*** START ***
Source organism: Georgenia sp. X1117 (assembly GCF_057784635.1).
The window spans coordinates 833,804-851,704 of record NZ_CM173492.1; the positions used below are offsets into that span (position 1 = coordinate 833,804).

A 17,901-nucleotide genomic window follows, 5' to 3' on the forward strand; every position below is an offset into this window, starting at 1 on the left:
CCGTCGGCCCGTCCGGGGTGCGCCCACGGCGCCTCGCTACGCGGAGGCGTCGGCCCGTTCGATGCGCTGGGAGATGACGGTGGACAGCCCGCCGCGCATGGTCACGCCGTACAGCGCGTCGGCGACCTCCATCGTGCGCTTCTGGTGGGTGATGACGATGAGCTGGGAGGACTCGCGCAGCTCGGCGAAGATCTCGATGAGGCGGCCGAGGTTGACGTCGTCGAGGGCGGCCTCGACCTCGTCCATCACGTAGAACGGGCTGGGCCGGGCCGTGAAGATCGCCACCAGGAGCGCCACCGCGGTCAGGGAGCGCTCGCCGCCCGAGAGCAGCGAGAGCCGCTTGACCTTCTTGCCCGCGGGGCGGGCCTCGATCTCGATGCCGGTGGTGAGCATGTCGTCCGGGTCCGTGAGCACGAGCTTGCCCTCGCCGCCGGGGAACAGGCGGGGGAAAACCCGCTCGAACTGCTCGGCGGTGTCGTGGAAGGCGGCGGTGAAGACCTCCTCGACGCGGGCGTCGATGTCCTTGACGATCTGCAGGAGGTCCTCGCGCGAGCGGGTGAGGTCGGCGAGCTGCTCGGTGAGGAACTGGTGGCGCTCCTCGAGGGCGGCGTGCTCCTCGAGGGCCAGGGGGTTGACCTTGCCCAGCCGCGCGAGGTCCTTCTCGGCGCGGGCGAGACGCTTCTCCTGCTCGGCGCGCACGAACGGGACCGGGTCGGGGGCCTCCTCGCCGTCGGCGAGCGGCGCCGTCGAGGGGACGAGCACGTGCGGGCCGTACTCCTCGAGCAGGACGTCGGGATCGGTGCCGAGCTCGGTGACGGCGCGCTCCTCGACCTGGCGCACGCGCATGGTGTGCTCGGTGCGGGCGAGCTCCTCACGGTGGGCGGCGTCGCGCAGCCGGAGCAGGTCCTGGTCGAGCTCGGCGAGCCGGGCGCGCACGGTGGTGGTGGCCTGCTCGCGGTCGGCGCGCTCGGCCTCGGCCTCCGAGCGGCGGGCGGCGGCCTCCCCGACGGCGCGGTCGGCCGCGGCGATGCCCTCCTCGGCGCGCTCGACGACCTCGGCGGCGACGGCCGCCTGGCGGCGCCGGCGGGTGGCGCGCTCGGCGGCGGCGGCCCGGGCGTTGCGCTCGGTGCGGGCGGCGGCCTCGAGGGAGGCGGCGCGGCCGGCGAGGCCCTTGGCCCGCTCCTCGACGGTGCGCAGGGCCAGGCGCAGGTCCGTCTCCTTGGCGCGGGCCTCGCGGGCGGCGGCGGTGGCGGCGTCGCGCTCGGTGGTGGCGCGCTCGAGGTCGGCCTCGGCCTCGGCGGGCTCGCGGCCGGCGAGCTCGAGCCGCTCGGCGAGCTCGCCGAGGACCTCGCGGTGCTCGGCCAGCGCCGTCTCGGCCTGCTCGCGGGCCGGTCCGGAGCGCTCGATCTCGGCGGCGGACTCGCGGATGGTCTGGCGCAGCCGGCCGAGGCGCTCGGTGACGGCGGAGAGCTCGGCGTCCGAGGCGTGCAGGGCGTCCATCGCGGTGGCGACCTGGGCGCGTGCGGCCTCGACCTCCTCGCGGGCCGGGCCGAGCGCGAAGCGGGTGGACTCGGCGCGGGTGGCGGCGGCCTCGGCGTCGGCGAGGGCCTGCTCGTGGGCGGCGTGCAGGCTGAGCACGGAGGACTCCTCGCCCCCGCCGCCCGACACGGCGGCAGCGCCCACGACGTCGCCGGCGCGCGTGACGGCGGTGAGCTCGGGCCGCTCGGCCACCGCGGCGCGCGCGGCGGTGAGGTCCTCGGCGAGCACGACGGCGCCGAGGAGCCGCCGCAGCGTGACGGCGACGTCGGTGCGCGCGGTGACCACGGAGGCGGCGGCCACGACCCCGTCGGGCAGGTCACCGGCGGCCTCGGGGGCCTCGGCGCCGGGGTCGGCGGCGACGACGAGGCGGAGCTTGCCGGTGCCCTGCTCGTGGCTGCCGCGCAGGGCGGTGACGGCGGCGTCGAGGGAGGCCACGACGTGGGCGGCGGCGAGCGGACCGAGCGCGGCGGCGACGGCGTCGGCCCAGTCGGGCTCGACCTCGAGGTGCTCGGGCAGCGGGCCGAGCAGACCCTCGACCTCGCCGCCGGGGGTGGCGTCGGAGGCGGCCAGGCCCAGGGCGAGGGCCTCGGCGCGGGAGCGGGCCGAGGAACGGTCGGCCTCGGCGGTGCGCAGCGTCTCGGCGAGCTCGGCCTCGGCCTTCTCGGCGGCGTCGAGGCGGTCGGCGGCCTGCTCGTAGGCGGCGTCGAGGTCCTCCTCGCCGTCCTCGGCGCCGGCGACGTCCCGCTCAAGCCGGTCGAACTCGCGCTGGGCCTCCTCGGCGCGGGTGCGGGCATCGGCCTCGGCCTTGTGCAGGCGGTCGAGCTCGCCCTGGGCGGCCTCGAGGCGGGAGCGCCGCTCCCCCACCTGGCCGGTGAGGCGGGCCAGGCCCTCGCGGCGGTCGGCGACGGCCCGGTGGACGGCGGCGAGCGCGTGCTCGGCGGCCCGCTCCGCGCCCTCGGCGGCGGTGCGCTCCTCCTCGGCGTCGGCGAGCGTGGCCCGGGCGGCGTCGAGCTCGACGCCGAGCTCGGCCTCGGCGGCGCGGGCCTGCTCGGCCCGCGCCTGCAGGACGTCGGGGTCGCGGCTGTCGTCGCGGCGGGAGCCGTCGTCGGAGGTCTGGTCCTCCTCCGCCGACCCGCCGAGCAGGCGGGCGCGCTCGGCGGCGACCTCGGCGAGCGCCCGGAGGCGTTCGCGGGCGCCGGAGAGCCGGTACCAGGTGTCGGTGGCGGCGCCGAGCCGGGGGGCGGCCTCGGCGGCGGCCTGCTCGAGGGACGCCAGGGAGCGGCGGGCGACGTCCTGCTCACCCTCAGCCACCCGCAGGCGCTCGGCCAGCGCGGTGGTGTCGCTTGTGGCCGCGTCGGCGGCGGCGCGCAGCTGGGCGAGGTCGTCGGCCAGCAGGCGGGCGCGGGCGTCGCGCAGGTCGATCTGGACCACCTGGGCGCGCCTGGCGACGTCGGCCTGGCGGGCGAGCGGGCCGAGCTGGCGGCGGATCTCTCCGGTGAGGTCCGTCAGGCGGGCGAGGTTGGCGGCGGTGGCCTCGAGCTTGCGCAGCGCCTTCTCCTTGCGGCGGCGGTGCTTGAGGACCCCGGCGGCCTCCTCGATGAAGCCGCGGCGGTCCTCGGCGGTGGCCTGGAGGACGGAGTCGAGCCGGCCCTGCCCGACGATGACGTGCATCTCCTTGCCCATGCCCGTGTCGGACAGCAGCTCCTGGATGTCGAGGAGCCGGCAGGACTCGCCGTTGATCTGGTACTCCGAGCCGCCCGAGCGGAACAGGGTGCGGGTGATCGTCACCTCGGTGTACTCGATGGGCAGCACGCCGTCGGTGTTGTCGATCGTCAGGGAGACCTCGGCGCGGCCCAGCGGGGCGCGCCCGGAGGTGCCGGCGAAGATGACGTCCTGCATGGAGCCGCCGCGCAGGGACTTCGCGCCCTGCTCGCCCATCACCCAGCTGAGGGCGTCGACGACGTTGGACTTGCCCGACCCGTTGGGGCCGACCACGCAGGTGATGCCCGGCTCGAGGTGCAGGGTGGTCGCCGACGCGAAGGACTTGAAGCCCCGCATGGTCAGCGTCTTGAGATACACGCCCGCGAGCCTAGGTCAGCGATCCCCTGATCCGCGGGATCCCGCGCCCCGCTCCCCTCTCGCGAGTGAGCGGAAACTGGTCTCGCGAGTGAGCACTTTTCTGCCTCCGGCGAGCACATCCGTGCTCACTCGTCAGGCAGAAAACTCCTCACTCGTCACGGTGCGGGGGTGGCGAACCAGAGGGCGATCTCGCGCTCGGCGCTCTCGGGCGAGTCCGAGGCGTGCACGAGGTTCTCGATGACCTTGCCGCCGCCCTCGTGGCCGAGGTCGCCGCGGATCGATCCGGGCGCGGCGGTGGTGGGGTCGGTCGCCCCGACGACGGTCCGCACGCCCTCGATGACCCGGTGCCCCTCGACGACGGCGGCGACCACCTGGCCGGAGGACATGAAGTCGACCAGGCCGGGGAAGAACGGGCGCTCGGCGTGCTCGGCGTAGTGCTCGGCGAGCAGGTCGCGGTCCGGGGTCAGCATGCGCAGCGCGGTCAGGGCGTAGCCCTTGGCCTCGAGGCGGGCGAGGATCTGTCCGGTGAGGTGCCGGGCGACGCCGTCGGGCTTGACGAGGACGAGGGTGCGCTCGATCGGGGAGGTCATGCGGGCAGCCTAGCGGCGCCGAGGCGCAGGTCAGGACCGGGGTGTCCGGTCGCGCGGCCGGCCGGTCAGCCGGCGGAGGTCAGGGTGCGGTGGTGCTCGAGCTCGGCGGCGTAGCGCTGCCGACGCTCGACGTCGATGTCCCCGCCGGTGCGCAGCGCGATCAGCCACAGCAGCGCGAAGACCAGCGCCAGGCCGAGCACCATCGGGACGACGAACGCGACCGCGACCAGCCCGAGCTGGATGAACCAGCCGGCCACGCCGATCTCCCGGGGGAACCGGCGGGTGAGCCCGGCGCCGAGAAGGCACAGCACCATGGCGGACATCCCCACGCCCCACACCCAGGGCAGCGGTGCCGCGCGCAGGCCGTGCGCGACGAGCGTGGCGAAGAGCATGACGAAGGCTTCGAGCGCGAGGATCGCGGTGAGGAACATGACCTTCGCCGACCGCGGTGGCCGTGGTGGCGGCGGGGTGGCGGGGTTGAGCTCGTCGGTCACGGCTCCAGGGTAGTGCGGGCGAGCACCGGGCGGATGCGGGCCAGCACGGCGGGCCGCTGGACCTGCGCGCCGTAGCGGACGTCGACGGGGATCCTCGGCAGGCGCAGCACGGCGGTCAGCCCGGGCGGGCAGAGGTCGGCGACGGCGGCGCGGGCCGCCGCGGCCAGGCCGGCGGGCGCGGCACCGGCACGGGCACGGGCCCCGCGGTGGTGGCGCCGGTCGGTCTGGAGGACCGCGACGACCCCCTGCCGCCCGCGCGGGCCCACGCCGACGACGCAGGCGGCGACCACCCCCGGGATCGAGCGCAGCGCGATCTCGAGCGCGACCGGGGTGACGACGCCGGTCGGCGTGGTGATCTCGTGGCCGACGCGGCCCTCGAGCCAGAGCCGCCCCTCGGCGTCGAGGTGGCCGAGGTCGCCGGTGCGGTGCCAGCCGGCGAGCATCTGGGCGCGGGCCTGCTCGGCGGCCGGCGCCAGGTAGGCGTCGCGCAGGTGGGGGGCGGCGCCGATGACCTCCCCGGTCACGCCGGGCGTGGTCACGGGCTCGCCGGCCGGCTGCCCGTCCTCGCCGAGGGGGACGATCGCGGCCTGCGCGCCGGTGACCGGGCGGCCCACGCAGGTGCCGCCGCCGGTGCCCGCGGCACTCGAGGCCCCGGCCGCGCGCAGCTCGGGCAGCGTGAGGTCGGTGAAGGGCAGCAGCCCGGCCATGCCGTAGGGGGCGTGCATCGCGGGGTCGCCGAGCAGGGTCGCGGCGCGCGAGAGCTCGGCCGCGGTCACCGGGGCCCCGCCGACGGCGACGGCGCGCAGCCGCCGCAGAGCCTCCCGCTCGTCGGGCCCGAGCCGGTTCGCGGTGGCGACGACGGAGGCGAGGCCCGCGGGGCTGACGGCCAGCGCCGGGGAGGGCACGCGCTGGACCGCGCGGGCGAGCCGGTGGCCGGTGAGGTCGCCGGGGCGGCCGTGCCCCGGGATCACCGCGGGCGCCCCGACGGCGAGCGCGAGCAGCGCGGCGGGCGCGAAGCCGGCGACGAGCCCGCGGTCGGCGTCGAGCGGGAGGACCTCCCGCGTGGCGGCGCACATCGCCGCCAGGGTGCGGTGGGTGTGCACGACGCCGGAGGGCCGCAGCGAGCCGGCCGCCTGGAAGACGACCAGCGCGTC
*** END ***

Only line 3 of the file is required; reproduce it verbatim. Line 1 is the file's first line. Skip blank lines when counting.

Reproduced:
A 17,901-nucleotide genomic window follows, 5' to 3' on the forward strand; every position below is an offset into this window, starting at 1 on the left: